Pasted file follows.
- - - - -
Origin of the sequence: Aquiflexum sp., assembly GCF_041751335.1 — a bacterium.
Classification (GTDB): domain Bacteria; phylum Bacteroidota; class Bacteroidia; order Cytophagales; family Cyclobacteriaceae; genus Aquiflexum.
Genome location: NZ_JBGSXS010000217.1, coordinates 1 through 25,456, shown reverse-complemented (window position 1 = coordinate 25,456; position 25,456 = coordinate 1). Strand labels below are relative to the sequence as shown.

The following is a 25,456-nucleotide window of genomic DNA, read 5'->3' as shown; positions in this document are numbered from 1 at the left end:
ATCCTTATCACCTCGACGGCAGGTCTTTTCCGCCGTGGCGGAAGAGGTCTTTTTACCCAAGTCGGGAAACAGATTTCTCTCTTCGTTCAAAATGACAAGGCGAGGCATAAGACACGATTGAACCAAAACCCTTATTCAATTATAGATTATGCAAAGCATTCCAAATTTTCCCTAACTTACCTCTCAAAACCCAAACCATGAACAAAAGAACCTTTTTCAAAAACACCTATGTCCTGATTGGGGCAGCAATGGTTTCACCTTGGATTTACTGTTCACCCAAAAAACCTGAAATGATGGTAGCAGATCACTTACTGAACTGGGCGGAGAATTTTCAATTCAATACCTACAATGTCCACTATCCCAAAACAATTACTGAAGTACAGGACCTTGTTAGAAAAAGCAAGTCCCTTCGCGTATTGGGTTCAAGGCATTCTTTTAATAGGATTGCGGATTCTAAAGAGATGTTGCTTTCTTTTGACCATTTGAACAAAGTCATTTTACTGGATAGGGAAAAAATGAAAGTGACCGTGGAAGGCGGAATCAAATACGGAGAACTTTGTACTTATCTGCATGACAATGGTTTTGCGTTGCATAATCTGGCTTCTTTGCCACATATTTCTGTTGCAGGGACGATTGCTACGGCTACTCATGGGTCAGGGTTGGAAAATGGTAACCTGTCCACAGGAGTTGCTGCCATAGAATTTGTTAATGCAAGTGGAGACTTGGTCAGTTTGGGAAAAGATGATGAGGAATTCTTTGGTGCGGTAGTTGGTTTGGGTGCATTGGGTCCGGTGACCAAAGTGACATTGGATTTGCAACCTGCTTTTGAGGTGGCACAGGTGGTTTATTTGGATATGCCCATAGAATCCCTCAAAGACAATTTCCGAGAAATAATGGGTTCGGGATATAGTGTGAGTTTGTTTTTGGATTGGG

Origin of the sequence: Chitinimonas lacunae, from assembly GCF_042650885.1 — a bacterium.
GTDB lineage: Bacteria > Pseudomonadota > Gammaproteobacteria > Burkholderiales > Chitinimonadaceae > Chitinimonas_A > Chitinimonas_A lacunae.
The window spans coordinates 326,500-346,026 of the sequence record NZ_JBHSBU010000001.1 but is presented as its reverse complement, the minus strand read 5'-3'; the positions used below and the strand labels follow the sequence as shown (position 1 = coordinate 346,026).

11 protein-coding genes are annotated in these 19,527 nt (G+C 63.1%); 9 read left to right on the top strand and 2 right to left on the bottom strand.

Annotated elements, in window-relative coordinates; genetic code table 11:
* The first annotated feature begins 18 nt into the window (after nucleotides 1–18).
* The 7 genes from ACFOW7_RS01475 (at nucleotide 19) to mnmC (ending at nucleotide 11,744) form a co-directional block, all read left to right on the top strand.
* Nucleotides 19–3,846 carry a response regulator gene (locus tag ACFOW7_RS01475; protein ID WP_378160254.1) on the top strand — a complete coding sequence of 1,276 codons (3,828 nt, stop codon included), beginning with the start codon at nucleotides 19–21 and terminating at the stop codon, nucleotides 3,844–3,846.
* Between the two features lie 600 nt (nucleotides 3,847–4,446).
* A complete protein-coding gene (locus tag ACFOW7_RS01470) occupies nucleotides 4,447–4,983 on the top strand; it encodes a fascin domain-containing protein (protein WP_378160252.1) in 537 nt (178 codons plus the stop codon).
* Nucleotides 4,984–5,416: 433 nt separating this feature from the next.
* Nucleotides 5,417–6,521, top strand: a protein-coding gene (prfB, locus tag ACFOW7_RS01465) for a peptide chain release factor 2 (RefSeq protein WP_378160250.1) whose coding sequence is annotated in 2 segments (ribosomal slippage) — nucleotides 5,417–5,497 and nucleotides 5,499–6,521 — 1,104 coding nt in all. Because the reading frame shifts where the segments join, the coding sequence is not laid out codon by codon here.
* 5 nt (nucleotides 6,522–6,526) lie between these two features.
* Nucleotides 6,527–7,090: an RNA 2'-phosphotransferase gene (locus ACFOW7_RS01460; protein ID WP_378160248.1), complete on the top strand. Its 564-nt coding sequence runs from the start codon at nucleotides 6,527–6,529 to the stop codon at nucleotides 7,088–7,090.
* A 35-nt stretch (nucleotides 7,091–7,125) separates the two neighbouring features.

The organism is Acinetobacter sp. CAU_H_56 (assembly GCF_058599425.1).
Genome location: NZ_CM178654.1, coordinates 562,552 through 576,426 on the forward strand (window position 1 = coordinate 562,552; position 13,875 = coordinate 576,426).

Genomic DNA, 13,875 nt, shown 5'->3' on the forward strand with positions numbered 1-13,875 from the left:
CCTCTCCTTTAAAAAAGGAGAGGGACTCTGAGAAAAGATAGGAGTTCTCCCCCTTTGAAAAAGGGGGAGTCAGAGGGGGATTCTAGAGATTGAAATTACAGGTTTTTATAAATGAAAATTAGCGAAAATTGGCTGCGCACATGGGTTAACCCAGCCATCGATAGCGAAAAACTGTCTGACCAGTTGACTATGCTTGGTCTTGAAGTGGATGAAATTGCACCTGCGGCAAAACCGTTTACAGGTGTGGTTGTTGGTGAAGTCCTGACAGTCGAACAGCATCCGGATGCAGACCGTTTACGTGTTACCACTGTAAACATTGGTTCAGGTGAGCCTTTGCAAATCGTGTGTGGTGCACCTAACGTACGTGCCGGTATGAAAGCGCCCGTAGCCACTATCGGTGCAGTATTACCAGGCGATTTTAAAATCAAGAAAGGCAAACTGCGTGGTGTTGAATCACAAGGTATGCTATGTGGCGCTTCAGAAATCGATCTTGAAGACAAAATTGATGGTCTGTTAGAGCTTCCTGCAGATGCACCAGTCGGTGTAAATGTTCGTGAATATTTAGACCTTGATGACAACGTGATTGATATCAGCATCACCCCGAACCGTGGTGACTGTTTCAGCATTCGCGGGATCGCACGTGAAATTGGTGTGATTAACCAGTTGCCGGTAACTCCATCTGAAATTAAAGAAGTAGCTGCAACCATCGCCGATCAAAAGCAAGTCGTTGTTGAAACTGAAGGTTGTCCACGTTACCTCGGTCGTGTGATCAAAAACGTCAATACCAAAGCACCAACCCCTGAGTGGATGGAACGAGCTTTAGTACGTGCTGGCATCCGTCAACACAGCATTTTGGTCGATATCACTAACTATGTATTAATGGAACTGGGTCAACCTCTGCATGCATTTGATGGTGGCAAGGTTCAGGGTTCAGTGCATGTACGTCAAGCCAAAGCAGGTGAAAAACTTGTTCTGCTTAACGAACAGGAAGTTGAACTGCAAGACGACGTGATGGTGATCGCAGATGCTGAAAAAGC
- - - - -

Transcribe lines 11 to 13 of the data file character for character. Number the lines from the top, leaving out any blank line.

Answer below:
* The first annotated feature begins 18 nt into the window (after nucleotides 1–18).
* The 7 genes from ACFOW7_RS01475 (at nucleotide 19) to mnmC (ending at nucleotide 11,744) form a co-directional block, all read left to right on the top strand.
* Nucleotides 19–3,846 carry a response regulator gene (locus tag ACFOW7_RS01475; protein ID WP_378160254.1) on the top strand — a complete coding sequence of 1,276 codons (3,828 nt, stop codon included), beginning with the start codon at nucleotides 19–21 and terminating at the stop codon, nucleotides 3,844–3,846.